It’s easy to miss the significance of this claim, buried as it is in a text that spends quite a bit of time on the poetics of detournément. Debord and Wolman discuss a metagraphic composition by Debord, a memorial for Kaki, and talk about the way classified ads about bars for sale contribute to the affect of a remembrance for a suicide. ‘Détournement: A User’s Guide’ could be reduced, in other words, to a somewhat limited and clinical statement about intertextuality. Tom McDonough: “To carry class conflict into the realm of language, to insist upon the central place that realm occupied in the collective construction of the world to be made, to announce the arrival of a ‘literary’ communism’ – these were the inseparable aims of Situationist detournément.”ii Quite, but it is all too easy to elide the significance of literary communism, which is not merely something added to modernist poetics. It is its undoing. It brings class struggle both in to and out of language.
Détournement is the opposite of quotation. Like détournement, quotation brings the past into the present, but it does so entirely within a regime of the proper use of proper names. The key to détournement is its challenge to private property. Détournement attacks a kind of fetishism, where the products of collective human labor in the cultural realm can become a mere individual’s property. But what is distinctive about this fetishism is that it does not rest directly on the status of the thing as a commodity. It is, rather, a fetishism of memory. It is not so much commodity fetishism as co-memory fetishism. In place of collective remembrance is the fetish of the proper name. Détournement restores to the fragment the status of being a recognizable part of the process of the collective production of meaning in the present, through its combination into a new meaningful ensemble.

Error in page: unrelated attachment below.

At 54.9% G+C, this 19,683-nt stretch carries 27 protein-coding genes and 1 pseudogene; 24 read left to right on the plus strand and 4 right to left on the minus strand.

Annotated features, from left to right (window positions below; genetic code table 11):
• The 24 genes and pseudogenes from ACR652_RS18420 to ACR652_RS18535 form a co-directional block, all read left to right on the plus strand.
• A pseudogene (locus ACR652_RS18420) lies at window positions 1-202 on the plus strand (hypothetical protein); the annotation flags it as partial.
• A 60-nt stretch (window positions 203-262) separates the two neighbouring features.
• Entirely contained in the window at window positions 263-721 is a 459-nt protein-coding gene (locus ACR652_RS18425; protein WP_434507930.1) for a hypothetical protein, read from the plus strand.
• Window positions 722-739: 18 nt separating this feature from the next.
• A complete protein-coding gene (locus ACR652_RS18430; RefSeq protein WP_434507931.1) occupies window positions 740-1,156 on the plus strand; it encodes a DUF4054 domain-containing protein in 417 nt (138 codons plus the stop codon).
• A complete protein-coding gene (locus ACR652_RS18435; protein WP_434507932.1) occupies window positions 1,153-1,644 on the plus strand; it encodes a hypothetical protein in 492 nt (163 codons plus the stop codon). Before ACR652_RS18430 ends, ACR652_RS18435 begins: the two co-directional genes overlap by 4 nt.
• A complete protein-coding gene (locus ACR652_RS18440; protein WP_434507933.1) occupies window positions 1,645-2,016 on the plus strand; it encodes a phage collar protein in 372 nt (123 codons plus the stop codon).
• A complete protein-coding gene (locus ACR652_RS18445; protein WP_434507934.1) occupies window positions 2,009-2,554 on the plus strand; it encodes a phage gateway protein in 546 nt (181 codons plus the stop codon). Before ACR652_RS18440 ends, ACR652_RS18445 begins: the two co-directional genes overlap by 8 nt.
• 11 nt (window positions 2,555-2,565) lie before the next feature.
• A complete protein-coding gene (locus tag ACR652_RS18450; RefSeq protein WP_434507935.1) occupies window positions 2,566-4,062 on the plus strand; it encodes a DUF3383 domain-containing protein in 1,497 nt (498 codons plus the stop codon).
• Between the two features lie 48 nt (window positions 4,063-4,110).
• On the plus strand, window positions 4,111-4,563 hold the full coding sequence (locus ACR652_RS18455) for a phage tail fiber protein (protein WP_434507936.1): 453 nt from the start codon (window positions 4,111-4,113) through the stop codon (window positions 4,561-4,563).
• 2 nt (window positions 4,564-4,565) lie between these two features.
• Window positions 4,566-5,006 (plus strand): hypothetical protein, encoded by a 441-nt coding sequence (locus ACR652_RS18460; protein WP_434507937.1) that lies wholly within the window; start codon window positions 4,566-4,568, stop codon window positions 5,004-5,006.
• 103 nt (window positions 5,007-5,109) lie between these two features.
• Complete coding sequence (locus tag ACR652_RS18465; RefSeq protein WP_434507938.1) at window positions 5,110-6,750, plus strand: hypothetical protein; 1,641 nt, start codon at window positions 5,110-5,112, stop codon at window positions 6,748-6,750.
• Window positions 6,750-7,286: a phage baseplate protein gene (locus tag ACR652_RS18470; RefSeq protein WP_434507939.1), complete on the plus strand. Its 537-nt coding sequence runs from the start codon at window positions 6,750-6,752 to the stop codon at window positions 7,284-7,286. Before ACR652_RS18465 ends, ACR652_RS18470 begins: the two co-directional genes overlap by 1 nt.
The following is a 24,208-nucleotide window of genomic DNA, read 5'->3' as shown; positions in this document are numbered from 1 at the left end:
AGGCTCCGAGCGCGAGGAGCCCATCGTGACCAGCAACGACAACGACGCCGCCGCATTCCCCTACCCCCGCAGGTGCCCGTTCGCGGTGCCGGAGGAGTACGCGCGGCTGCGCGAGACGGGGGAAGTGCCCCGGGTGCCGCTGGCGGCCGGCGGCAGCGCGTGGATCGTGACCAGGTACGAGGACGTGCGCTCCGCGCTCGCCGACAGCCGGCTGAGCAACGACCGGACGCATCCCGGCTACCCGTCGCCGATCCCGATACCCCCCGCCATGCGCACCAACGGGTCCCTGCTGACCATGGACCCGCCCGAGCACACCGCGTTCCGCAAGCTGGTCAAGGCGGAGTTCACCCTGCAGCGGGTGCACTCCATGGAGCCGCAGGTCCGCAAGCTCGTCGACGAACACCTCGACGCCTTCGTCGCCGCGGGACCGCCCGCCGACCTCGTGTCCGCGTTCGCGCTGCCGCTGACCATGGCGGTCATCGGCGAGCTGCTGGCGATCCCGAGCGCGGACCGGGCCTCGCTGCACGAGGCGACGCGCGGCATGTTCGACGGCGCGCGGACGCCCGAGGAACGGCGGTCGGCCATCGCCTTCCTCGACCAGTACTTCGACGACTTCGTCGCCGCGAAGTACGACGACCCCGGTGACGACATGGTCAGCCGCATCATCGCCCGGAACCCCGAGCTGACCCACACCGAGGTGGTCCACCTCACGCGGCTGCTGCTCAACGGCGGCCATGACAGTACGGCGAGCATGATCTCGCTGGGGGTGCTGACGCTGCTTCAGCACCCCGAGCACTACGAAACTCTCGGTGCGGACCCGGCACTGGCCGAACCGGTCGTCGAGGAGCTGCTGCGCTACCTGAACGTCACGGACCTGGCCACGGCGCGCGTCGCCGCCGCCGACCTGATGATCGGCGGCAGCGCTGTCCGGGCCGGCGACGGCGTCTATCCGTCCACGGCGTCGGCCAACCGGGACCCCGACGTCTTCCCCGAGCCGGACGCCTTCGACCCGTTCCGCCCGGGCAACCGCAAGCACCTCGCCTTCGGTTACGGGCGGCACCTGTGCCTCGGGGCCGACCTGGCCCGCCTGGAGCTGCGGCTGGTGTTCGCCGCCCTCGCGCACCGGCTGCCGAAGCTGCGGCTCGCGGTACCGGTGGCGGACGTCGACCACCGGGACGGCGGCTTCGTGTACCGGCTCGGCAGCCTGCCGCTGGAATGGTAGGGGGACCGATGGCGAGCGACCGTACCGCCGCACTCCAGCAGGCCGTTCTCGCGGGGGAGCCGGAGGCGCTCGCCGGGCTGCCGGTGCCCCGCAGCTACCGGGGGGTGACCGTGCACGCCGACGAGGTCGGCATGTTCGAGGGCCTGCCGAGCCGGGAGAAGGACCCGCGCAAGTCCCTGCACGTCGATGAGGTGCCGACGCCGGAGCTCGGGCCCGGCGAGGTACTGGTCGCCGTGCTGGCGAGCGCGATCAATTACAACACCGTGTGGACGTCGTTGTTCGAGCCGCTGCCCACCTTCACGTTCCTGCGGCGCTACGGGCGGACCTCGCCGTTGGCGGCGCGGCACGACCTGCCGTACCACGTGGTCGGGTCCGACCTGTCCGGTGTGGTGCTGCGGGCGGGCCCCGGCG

Key to any practice of détournement is identifying the fragments upon which it might work. There is no necessary size or shape to an element to be détourned. It could be a single image, a film sequence of any length, a word, a phrase, a whole paragraph. What matters is the identification of the superior fidelity of the element to the ensemble within which it finds itself. Détournement is in all cases a reciprocal devaluing and revaluing of the element within the development of a unifying meaning. Détournement is the fluid language of anti-ideology, but ideology has absolutely nothing to do with any particular arrangement of signs or images. It has to do with ownership.